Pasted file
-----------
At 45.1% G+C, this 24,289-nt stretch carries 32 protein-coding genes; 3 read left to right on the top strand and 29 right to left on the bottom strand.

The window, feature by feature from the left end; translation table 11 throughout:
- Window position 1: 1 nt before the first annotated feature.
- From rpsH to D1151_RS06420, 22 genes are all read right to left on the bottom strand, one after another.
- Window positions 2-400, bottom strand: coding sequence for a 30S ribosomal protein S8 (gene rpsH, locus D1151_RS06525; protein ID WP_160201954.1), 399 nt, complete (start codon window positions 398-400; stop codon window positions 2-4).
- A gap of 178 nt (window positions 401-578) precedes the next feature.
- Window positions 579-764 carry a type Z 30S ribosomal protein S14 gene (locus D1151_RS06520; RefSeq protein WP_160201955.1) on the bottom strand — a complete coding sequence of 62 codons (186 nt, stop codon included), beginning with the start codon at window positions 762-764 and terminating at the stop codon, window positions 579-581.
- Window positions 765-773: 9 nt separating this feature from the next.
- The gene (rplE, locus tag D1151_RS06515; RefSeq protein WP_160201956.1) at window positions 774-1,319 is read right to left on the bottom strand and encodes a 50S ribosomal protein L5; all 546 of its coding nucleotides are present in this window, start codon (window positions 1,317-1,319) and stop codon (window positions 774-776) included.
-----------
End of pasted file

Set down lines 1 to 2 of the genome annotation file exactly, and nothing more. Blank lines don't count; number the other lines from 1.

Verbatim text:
At 45.1% G+C, this 24,289-nt stretch carries 32 protein-coding genes; 3 read left to right on the top strand and 29 right to left on the bottom strand.

The window, feature by feature from the left end; translation table 11 throughout: